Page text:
Atlanta Braves' September: The Fight for the Wild Card

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Atlanta Braves' September: The Fight for the Wild Card
Kevin C. Cox/Getty Images

2010 was an absolutely exciting year to be a Braves fan! The Braves may not have made it to the big dance but we got a taste of the playoffs and we did it all in very odd fashion will so many walk-off wins. But with that aside, let’s think about the last month of the season, September. It was a very strange month for the Bravos, the month that was an absolute fight for the National League Wild Card. Let's go back & take a look at what happened in the one crucial month when a ball club can make or break their chances of getting into the postseason.

The Braves September was one of many ups & downs, a month that had many fans screaming profanities one night then praising their heroes because of a walk off the next night. But in my opinion September was a month filled with weak play and bad managerial decisions. Before you start screaming at your computer and claiming that I hate the Braves and Bobby Cox, lets look at some factors.

The first of which is how Bobby managed the playing time of Troy Glaus; now I know that after May, Glaus was nowhere to be seen on the base paths. He was hitting either just over or just under the Mendoza line after that amazing month of May and we had to make a trade for Derrek Lee to try and see if we could make that final push to the playoffs. My problem was that Glaus had 12 at-bats in the final month of the season, Glaus wasn’t even one of our top two pinch-hitting options.

Bobby pretty much made Glaus a rotting bench contract that was absolutely worthless; I know that Glaus has maybe 2 years left in the league but he was definitely worth more than 12 ABs. A veteran player with a World Series ring who carried the team throughout the month of May, hitting an astounding .330/.408/.534, can still have upside in the final stretch. 

The second, much more major, factor in the Braves’ final month was how we played the non-competition teams, also known as the games we should have easily won. The Bravos dropped 2 of 3 to the Pirates in Pittsburgh at the end of a 6 game road trip right in the beginning of September. Teams get in droughts and lose to teams they shouldn't all the time, but guess how many runs our Braves scored in those two loses: 1. Yes, one run to the (57-105) Pirates; they lost to Brian Burres, a pitcher who ended the season with an outstanding 4.99 ERA and James McDonald who ended his season nicely as well with a 4.02 ERA and managed to throw 7 scoreless innings against us.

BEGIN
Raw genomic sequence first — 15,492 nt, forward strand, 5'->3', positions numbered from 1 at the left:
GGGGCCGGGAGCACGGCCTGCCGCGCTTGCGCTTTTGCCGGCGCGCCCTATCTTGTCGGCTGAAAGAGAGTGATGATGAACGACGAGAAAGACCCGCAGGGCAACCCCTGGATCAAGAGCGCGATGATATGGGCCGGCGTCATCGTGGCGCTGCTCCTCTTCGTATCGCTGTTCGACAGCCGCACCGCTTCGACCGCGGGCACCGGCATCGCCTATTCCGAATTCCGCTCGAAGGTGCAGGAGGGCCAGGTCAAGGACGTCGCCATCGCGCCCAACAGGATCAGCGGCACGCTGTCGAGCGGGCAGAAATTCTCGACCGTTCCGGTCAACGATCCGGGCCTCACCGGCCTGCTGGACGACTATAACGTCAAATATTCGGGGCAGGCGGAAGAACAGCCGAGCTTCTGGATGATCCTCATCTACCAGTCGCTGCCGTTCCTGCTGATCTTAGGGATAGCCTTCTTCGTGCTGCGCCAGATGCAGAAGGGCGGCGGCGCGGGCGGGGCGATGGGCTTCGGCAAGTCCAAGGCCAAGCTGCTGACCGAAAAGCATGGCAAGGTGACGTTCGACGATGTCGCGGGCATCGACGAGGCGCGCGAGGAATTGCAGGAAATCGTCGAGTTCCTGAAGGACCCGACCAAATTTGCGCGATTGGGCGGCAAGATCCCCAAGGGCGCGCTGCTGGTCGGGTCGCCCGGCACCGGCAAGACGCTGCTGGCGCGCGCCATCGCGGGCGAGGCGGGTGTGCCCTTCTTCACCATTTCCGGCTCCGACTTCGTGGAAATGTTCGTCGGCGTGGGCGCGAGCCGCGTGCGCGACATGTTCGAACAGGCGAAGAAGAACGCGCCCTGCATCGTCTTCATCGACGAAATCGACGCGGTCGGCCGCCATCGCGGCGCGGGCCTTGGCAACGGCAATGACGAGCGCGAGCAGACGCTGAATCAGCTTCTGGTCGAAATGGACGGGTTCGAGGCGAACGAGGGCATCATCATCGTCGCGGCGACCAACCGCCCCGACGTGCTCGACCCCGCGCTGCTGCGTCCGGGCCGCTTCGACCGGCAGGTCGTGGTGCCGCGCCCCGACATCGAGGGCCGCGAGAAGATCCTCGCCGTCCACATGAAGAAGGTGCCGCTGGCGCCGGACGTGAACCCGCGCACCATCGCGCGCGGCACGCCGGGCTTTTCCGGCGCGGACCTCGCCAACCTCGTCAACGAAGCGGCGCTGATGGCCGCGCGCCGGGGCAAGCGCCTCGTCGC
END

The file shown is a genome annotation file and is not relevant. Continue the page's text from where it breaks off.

All sarcasm aside, those two games were pretty ghastly and the Braves managed to follow in stride a week later dropping 2 of 3 to the Nationals in similar fashion. The Braves managed to squeak into the playoffs but the first two losses to the Pirates at the very beginning of September can easily take the wind out of the Braves sails heading down the home stretch.

Now I know that you may be thinking that I’m stretching a bit when I say that these games were examples of weak play and summed up their September, but it’s an obvious sign that the Braves were not playing up to the standards of a playoff contender down the stretch. In September alone the Braves dropped 8 games to teams that finished with a record below .500.

Putting that into perspective, if the Braves had won those 8 games they would have finished with a record of 99-71 putting them 2 games in front of the Phillies and would’ve left them holding a National League East pennant. They failed to stand out and show the nation that they’re a playoff contender, and instead they chose to be one of the worst National League teams in September with just 17 home runs (2nd to last) and 100 RBI.

Do I think that this team could have played better, obviously I do, but I think that after a September where they posted a 13-14 record it was clear that this team was not made for the playoffs. But now that 2010 is behind us, I look forward to 2011 with a lineup that is ready to produce like a playoff contender. 

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